As we understand between right and wrong, we come to realize that we must do what is right (James 1:22-25 James 1:22-25  But be you doers of the word, and not hearers only, deceiving your own selves.
 For if any be a hearer of the word, and not a doer, he is like to a man beholding his natural face in a glass:
 For he beholds himself, and goes his way, and straightway forgets what manner of man he was.
 But whoever looks into the perfect law of liberty, and continues therein, he being not a forgetful hearer, but a doer of the work, this man shall be blessed in his deed.
American King James Version×). When we do choose this path we will be different and stand out. But we also have to come to the reality that being different is worth the suffering we may have because of the choice we made.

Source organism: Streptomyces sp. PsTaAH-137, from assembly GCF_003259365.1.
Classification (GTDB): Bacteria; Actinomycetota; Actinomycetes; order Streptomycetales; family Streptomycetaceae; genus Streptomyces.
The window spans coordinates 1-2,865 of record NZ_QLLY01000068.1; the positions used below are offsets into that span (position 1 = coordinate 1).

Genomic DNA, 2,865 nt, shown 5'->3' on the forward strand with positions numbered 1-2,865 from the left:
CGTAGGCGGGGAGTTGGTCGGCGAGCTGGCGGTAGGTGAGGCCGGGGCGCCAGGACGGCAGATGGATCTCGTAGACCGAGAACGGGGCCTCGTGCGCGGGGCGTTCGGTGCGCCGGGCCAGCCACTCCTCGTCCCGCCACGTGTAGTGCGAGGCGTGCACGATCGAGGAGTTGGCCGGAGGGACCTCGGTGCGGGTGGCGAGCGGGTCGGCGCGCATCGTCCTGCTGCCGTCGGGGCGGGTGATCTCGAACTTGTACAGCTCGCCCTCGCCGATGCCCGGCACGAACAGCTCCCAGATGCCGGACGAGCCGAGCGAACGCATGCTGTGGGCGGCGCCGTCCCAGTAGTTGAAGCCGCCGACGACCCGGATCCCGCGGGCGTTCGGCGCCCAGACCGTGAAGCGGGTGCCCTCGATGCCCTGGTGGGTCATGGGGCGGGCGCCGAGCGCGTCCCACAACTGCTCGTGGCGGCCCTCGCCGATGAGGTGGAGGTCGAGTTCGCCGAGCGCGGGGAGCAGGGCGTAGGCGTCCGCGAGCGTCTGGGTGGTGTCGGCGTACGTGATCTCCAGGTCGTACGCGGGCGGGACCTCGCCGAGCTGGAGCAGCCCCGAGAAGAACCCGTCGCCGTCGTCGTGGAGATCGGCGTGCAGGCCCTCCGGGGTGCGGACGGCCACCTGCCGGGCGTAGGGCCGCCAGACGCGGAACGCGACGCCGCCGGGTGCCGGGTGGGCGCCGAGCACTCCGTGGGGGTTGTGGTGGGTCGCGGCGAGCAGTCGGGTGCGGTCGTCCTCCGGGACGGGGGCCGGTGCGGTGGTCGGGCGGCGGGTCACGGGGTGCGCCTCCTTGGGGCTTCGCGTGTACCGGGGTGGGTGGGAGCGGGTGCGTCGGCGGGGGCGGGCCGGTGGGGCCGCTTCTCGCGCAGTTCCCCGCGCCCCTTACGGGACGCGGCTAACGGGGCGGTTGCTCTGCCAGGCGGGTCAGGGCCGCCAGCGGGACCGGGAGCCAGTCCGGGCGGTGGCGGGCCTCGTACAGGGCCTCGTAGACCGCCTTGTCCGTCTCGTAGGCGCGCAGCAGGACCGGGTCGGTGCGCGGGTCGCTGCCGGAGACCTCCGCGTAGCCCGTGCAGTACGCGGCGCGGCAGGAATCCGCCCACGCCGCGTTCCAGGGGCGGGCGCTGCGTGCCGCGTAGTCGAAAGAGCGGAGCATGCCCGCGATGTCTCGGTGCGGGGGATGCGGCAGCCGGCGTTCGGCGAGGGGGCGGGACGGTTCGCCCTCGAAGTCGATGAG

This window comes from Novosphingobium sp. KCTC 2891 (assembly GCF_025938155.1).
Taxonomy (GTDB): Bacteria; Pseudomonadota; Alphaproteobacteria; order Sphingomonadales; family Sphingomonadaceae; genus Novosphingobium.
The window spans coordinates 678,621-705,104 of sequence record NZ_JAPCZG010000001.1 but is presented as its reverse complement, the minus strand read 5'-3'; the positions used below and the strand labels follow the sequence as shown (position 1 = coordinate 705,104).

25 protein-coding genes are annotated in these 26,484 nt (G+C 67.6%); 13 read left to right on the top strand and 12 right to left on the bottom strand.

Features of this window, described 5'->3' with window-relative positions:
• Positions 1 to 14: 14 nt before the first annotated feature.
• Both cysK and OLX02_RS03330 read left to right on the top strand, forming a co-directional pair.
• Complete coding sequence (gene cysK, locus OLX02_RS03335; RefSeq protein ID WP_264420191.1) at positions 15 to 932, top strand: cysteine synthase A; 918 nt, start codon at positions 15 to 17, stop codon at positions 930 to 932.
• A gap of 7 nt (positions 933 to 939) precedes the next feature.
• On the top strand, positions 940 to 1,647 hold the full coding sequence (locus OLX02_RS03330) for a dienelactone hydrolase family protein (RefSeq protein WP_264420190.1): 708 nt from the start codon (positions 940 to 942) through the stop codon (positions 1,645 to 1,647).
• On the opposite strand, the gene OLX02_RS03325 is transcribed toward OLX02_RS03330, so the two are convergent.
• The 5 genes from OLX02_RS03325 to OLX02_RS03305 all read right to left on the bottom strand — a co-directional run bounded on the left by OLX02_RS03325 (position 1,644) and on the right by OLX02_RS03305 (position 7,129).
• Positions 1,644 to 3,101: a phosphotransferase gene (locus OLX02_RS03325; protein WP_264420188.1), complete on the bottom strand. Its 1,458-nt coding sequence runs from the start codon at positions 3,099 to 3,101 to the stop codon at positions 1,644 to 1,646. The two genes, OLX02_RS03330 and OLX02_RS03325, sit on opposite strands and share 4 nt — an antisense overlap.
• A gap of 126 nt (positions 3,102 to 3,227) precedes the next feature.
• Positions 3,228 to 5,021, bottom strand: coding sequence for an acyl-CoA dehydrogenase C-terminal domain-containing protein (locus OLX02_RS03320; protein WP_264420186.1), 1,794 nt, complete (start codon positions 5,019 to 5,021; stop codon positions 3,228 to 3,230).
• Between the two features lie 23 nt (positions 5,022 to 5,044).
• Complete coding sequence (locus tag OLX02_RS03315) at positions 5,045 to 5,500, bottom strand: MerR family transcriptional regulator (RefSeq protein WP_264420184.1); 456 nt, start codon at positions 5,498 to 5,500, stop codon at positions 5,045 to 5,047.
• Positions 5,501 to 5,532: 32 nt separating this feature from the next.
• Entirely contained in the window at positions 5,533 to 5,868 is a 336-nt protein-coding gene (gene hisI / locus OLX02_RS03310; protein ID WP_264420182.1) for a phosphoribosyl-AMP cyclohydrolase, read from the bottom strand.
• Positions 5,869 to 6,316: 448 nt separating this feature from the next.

Why Do What’s Right?
The Bible is encouraging, as it is full of examples of human beings, both young and old, who have stood up against pressure to conform to what they knew to be wrong. Why are there multiple examples recorded for us in the Bible? One reason is that these examples of doing what is right are there to show us the right path to follow. The second is to show the positive outcome of doing what is right and pleasing to God.
Let’s Consider the Example of Daniel
The prophet Daniel and his friends are prime examples of people who chose to follow God even though it made them stand out. Everyone else was conforming to the path established by those in power.
Daniel, Hananiah, Mishael and Azariah were selected to be a part of a training program to serve in the government of Babylon. However, they learned that the food and drink offered in the program was unacceptable based upon the Bible.
What should they do? Why not just go along? No human being would know they did anything wrong. But they would know. Most importantly, God would know.